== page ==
Archive for Sun Ra

Sun Ra and the hot chicks!

Posted in documents, jazz, Sun Ra with tags , , , , on June 15, 2014 by crownpropeller


A while ago while searching for hot girlie magazines Sun Ra related items on ebay I was surprised that the March 1969 issue of Swank magazine showed up in my search.

swank_cover

Sex and space music: “Swank”, March 1969

I have applied a little censorship to the mag’s front page here as this blog might be visited by minors. Also, the woman pictured on the cover might not be happy to see herself dressed that way again.

I bought the magazine because I was very much curious what space jazz master Sun Ra was doing in between the “Teen-Age Sex Queen Of Sweden” and “Love Potions And Aphrodisiacs!”.  Adding to my curiousity was the fact that being from March 1969 (the “Rolling Stone” with the Sun Ra cover shot of  was the April 1969 issue) this must be a quite early mention of Ra in an US-wide distributed non-specialist magazine. So what’s inside?

Continue reading

Marshall Allen / Kash Killion: “Two Stars In The Universe”

Posted in 33 rpm, Free Jazz, jazz, Marshall Allen, Sun Ra with tags , , , , , , , , , , , , , on April 13, 2014 by crownpropeller

As vaguely announced at the end of this post, my friend Hubi and me along with sound engineer Dario went to Poschiavo in summer 2012 to see the Sun Ra Arkestra under the direction of Maestro Marshall Allen and make a recording of  Allen to be released on a limited edition vinyl LP.

Crown Propeller’s blog announces that this record, “Two Stars in The Universe”, featuring duets by Marshall Allen with masterful cellist, bolon/bolong and sarangi player Kash Killion, will now be released as Little Rocket Records LP001 on May 22nd!

So what does it sound like? Have a glimpse at our little  promotion video to get an idea:

Note though, that the sound on all video clips in this blog post is directly from the camera’s microphone. The LP sounds much better. A short mp3 excerpt from the original master can be had on request.

cover-goldLittle Rocket LP 001 will be released on May 22nd, 2014

So how did this come to happen? My friend Hubi  and me are long time devotees of that cosmic being called Sun Ra. And we both developed a deep love for the idiosyncratic sound of  alto saxophonist and now Arkestra leader Marshall Allen.

So when in spring of 2012 we heard that the Arkestra will be accompanying two theatrical productions during three days at the Uncool Festival  in Poschiavo (at the the south-eastern end of Switzerland), we had the idea to record Allen playing solo, since we wanted  to capture his sound pure and unaccompanied. Since we both are also what you would call vinyl junkies it was decided there and then that we will be trying to release a limited edition vinyl LP and found a little record company that will exist until the copies are sold out.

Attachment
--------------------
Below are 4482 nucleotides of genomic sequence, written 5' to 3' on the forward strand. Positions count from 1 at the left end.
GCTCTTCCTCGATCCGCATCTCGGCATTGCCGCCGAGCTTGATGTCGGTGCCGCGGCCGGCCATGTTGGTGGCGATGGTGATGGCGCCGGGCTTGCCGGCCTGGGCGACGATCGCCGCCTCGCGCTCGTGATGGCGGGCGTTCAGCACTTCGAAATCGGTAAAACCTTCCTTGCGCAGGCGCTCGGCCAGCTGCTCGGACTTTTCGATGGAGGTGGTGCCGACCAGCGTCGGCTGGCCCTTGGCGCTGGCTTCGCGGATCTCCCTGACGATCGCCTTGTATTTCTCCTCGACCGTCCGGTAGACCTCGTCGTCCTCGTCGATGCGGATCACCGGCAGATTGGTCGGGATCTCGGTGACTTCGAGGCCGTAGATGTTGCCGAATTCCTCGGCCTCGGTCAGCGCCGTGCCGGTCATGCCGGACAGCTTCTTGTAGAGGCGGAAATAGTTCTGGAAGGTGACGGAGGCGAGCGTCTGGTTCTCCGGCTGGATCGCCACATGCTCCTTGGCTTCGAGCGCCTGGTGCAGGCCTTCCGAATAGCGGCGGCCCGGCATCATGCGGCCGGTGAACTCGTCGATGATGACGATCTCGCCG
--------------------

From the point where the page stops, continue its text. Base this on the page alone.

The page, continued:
allen:killion_black_gold

Marshall Allen and Kash Killion in Poschiavo, June 21, 2012

We decided to try to reach Marshall via Cornelia Müller who runs the Uncool Festival. Finally a week before the Poschiavo event,  Marshall let us know through Cornelia that he was ready and willing. Cornelia promised to get a room organized for thursday, June 21. So Hubi, me and our engineer Dario on wednesday made the six hour car ride to see the Arkestra’s evening show and record Marshall the next day.

road

On the way to Poschiavo in the beautiful Poschiavo valley

I had become sick a day right before our trip and had a bad fever when we arrived in Poschiavo and were told by Cornelia that it was hard to organize a room and that maybe we should ask around the small village for a room to record in on the next morning. I thought: ok, this is the end of our little adventure, as I could not imagine knocking at unsuspecting people’s doors and asking them if we could maybe record some free jazz in there barn or their living room. Nonetheless I managed to enjoy the three hour Arkestra gig that evening. Marshall – at that time 88 years old – was blowing, directing the band, singing, dancing all evening through without ever sitting down for a minute – clearly music is his fuel. Excerpts from that concert can be found here.

marshall_on_stageMarshall Allen fronting the Arkestra in Poschiavo, June 20, 2012.

marshall_on_stage_2Marshall Allen on stage in Poschiavo, June 20, 2012.

I had a sleepless, fevery night and on the next morning Dario, our italian speaking and good looking sound engineer, talked a hotel maid into letting us use the Hotel’s diner room. But then on our way to breakfast we met Cornelia again who told us that she managed to get a room anyway and Marshall would be ready to meet us at 12 o’ clock.

 

spazioLo Spazio in Poschiavo

The room turned out to be Cornelia’s living room in her house and artists’ space “Lo Spazio”. The room had very beautiful acoustics – so we were happy. But then Marshall appeared and told us he really was not in the mood for playing solo since he needs (an)other person(s) to react to: “I am a band musician”. So this again sounded like the end of it – but we had the  idea to ask Marshall if there is someone in the band he’d like to record in a duo context with. Marshall said that yes, he’d like to record with Kash Killion who is playing cello with the Arkestra on and off since 1991. This sounded very promising to us, so we gathered some more cash together to be able to pay Kash something as well.